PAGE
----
Another analysis method specific to DTI is Tract-Based Spatial Statistics (TBSS).37 This uses the quantitative anisotropy measure derived from the DTI to identify a skeleton image of the white-matter tracts. Using such images, tract-specific group comparisons and correlation between tract-specific measures and clinical measures are possible. Recently, Dineen et al.38 utilised this method to investigate disconnection as a mechanism for cognitive dysfunction in 37 MS patients with mild impairment. Regional reduction in anisotropy was significantly associated with tests of sustained attention, working memory and processing speed, visual working memory and verbal learning and recall. Statistically significant localisations were found in tracts interconnecting cortical regions thought to be involved in processing in these cognitive domains, or involved possible compensatory processing pathways.
Conventional MRI has been used to study the relationship between cognitive impairment and LV and/or brain volume (reflecting atrophy). In general, MS-related cognitive dysfunction is shown to relate to lesion burden and tissue loss. Furthermore, it has been demonstrated in longitudinal studies that cognitive decline might be related to changes on MRI. However, results have not always been consistent, and there are several possible explanations for this. First, the cohort of patients varies in terms of disease course between studies. The heterogeneous cohort in some studies might promote correlation compared with those using homogeneous cohorts, due to known differences in MRI measures and in impairment between the different disease courses.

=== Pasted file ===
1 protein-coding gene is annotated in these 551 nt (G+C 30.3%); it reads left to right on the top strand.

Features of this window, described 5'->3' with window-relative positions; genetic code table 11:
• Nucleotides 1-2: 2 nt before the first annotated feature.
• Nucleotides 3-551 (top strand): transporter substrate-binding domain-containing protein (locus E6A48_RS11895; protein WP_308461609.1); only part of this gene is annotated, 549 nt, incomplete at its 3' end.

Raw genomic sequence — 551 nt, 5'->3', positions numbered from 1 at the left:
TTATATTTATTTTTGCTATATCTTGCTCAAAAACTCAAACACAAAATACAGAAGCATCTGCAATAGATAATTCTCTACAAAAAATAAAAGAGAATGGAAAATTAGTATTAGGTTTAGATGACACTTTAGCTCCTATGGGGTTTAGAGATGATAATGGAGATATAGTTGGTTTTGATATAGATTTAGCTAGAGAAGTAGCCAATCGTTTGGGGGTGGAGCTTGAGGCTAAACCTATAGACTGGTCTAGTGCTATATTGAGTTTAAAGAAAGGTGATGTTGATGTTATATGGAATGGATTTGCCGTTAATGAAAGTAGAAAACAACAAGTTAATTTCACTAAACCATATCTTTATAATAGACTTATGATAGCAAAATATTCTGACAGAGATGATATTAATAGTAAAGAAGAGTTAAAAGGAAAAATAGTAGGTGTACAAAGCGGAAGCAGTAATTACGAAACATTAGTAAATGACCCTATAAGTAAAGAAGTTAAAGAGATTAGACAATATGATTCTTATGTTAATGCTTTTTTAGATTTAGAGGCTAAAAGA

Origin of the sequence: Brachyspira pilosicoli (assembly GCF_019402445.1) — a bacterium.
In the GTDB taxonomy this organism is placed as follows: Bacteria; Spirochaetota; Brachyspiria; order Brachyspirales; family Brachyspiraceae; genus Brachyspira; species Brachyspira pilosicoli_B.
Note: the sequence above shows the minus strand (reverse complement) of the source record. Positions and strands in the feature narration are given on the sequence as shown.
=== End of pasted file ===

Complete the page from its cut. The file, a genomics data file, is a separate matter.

Second, the tests of cognitive function vary considerably between studies. Some studies use an extensive battery of tests, usually with a score summarising the results. Often the summary score does not correlate with dysfunction, yet some of the many individual test scores do; in these cases there is danger of type 1 statistical error, so results need to be repeated to confirm the correlation. In some studies only a single score of cognitive function is available, such as the PASAT or the mental score from the EDSS. While this reduces the risk associated with multiple statistical tests, a single test will probably not encompass the whole domain of cognitive function.
Another major limitation of the conventional MRI studies is the unknown contribution of the NABT to dysfunction, although it is probably included to some extent within studies of brain volume. Quantitative MRI is now feasible on clinical scanners, and can be used to measure changes due to pathology, even within the NABT. Several studies have now shown that changes within the NABT do correlate with cognitive dysfunction; indeed, some studies indicate that these changes are more important than the lesion burden. Inclusion of quantitative imaging therefore seems necessary in future studies. However, even with the inclusion of quantitative imaging, the resulting picture may still be incomplete. Recent evidence from functional MRI studies suggests that cognitive function can be maintained by cortical plasticity.39,40 This may complicate the relationship between cognitive function and pathology assessed by MRI and, ultimately, limit the correlations. ■